Airport City Taxi Limousines
The Squids deliver the riches on new album
BY CHUCK ADAMS
|Dan Jones & the Squids CD realease, Touch Force, Chance Became Fate. 9:30 pm Friday, June 1. Sam Bond's, $5. 21+ show.|
When the lyrics start to go all metaphorical in the middle of Dan Jones and the Squids new album, Totally Human, and you hear lines like, "Sometimes I feel just like a gremlin on the wing of our love" or "I think we saw the rapture, but it went as far as it could go," you know you've entered true Squid territory. Fronted by English major Dan Jones and his assortment of backup players (Dave Snider, Mike Last, Patrick Hayden and Brian Patrick), the Squids make simple, witty, toe-tapping music for those indie fans craving whipsmart lyrics with their noodling guitars and staccato drumbeats. Oh yeah, it's also quite danceable.
Formed in 2002 under the auspices of a recording project for Leisure King Productions, the Squids have shed and added members in true Pacific Northwest indie band fashion. In other words: Jones whipped a band together to put out a disc, One Man Submarine, and band members shuffled around, but the idea of a band stuck. For Totally Human, Jones and drummer Mike Last jammed out the tunes together in the garage and at various gigs and then brought the rest of the crew into the studio for an intense two-day tracking session that Jones described as "productive … comfortable and fun, high energy [with a] live rockin' vibe." The result is a mix of classic Squids rock standards and a few surprises — good and bad.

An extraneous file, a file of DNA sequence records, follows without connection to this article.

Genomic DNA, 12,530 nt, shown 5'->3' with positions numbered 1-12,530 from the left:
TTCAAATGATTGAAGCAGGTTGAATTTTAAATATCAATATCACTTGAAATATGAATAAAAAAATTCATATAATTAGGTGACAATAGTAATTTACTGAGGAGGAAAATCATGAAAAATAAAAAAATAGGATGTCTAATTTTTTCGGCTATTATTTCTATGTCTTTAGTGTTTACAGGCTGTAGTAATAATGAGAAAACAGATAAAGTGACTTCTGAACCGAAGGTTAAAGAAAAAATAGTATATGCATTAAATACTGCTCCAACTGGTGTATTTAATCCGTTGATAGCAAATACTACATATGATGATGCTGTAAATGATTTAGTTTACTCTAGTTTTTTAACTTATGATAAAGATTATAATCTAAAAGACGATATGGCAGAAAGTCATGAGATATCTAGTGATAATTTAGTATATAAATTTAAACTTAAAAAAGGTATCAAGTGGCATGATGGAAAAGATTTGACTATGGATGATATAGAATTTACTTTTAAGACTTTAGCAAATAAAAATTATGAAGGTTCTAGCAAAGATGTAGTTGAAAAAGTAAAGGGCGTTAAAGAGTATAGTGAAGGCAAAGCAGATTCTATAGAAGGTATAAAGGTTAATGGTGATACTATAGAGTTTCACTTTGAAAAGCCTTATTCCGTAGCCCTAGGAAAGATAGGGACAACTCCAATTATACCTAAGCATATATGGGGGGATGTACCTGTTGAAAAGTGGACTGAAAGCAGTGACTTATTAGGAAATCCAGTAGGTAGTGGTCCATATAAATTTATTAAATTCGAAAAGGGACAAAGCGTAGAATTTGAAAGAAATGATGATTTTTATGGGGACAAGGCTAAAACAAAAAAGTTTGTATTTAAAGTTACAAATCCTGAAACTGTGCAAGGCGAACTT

The standout single is undoubtedly "What if the Whole Wide World," if simply because it's been stuck in my head for the past three months as I've been listening to the album, waiting for this review to be published. Full of killer hooks, eclectic percussion choices (maracas!) and Jones' own blend of rhetorical lyricism, the track can be deeply interpreted or just enjoyed for its rock-ability.
Many songs on Totally Human grapple with ways to survive in our skin. In "Gremlins," Jones sings "Armor on, armor off, put it on, take it off" in a hard-charging tribute to the protective layers we wear (and '80s punk rock). "Big Pile of Gravel" imagines a melancholy summer day in Eugene, post-breakup, where "firecrackers pop [and] snakes crawl around in the ivy." But the power ballad wouldn't be complete without Jones' quirky flourishes, like a woman's bathrobe hanging on a peg by the hatch of a space capsule. Other songs feature hot pink UFOs, gargoyles and airport city taxi limousines.
The downside is that some of the songs weren't allowed to fully mature before the band hit the record button. Some songs, says Jones, "were pretty green, and we found our way in the studio," thus leaving songs like "Rain and the Swell," "Late Bloomer" and "Being Difficult" with an unrefined, spiceless touch that will most likely age well as the Squids play them live.
As for the Squids' growing process, Jones says the community built around the band (which enjoys a cult-like status, complete with squid chalk drawings on the sidewalk the day of their shows) feels "different from the singer-songwriter thing" he usually resorts to when other Squids are busy. "I write songs for this band," says Jones, "and the band just gets better and better, weirder, more psychedelic." Indeed, Jones is making the effort to write songs he can just sing, without instruments, because, he claims, "people like to see a big man dance, I guess."